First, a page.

In an awesome meeting of minds, cultural theorists Stuart Hall and bell hooks met for a series of wide-ranging conversations on what Hall sums up as life, love, death, sex. From the trivial to the profound, across boundaries of age, sexualities and genders, hooks and Hall dissect topics and themes of continual contemporary relevance, including feminism, home and homecoming, class, black masculinity, family, politics, relationships, and teaching. In their fluid and honest dialogue they push and pull each other as well as the reader, and the result is a book that speaks to the power of conversation as a place of critical pedagogy.
bell hooks was a Distinguished Professor in Residence in Appalachian Studies at Berea College. Born Gloria Jean Watkins in Hopkinsville, Kentucky, she chose the lower case pen name bell hooks, based on the names of her mother and grandmother, to emphasize the importance of the substance of her writing as opposed to who she was. A writer and critic, hooks was the author of more than thirty books, many of which have focused on issues of social class, race, and gender. Among her many books are the feminist classic Ain't I a Woman, the dialogue Breaking Bread (with Cornel West), the children's book Happy to Be Nappy, the memoir Bone Black, and Art on My Mind: Visual Politics (The New Press). She lived in Berea, Kentucky.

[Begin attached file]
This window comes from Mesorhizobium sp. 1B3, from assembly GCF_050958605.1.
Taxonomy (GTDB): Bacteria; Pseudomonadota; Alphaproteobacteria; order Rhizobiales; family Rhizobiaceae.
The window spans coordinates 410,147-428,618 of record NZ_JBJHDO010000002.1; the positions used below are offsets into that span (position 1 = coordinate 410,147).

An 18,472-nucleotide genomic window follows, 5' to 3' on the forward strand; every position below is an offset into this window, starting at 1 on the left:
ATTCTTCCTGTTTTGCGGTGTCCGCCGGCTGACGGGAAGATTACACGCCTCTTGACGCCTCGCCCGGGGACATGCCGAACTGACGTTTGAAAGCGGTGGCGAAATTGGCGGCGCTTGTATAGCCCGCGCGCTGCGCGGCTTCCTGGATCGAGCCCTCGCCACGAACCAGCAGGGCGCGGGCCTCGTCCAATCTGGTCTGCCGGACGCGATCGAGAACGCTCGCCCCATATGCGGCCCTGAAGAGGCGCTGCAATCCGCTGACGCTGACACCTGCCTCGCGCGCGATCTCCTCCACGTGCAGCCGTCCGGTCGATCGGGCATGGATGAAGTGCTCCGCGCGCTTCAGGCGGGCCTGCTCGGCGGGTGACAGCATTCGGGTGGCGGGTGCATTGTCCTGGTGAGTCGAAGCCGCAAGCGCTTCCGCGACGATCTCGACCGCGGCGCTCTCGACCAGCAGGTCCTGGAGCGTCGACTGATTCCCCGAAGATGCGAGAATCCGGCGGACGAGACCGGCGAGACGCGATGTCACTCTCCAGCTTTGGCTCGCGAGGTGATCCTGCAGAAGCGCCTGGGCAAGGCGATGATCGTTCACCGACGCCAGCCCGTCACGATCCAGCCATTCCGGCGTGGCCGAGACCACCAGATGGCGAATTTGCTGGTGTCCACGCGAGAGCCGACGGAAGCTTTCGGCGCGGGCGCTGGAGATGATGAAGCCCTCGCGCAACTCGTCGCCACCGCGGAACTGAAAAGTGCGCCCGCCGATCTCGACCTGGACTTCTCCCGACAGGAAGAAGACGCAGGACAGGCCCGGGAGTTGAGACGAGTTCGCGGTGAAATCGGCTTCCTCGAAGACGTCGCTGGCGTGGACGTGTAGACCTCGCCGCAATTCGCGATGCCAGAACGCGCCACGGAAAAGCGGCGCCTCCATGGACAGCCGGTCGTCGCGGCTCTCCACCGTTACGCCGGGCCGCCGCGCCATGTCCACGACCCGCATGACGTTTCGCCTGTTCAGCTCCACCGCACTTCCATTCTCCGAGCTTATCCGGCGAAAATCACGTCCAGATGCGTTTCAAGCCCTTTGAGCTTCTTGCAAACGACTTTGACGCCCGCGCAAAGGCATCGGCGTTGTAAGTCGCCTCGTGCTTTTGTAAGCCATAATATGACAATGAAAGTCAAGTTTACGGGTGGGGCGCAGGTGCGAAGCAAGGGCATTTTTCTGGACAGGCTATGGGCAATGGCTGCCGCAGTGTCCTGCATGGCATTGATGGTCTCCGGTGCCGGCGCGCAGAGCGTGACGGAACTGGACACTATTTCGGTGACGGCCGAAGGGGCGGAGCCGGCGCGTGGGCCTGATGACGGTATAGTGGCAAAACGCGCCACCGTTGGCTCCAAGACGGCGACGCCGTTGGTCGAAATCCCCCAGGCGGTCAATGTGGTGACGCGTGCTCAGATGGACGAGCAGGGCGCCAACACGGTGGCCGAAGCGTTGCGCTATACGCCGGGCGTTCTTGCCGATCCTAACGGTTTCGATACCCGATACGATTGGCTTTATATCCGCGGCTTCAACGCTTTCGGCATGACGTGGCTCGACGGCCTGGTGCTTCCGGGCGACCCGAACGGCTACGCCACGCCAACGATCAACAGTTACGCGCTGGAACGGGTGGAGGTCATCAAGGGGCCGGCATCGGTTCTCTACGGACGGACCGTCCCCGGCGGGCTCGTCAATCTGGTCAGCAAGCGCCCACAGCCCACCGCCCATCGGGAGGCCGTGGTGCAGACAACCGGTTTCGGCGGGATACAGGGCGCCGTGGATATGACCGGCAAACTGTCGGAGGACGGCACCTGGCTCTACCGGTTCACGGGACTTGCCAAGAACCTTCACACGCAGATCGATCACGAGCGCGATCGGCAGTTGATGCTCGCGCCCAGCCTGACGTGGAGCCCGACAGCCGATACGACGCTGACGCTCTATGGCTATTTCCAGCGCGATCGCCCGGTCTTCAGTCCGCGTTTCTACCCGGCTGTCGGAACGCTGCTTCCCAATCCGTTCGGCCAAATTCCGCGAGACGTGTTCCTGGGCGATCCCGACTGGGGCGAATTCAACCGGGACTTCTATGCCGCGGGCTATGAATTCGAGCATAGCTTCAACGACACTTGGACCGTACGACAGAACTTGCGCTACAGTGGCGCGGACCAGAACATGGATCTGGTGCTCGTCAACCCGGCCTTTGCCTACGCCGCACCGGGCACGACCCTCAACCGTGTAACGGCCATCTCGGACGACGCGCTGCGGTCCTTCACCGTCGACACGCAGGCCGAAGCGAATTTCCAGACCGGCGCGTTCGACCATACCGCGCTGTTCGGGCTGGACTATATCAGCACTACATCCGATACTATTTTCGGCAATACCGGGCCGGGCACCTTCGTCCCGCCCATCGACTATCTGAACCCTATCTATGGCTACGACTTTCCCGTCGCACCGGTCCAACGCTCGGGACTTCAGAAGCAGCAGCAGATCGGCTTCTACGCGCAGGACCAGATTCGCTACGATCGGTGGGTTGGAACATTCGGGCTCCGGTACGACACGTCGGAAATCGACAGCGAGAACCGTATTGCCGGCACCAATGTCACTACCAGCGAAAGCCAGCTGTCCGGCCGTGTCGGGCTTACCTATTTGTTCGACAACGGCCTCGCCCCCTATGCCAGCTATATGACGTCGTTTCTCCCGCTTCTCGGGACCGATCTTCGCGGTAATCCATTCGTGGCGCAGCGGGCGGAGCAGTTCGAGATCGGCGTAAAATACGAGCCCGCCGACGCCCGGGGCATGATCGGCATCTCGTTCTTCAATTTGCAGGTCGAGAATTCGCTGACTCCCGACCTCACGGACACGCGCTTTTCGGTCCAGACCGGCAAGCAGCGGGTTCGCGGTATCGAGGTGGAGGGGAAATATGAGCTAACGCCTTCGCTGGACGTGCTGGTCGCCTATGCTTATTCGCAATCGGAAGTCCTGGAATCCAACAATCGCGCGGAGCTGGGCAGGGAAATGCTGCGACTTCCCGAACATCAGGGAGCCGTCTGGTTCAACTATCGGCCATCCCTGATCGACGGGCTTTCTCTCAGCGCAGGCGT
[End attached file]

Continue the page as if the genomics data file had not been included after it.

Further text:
Stuart Hall was born 1932 in Kingston, Jamaica and came to England in 1951. He was a pioneering cultural theorist, political activist, and founding editor of the New Left Review. He was one of the most influential and adventurous critical thinkers of the last half century, widely recognized as a key figure in the development of cultural studies.
- Publisher: Routledge; 1st edition (October 23, 2017)
- Language: English
- Paperback: 144 pages
- ISBN-10: 1138102105
- ISBN-13: 9781138102101
- Item Weight: 6.2 ounces
- Dimensions: 5.5 x 0.33 x 8.5 inches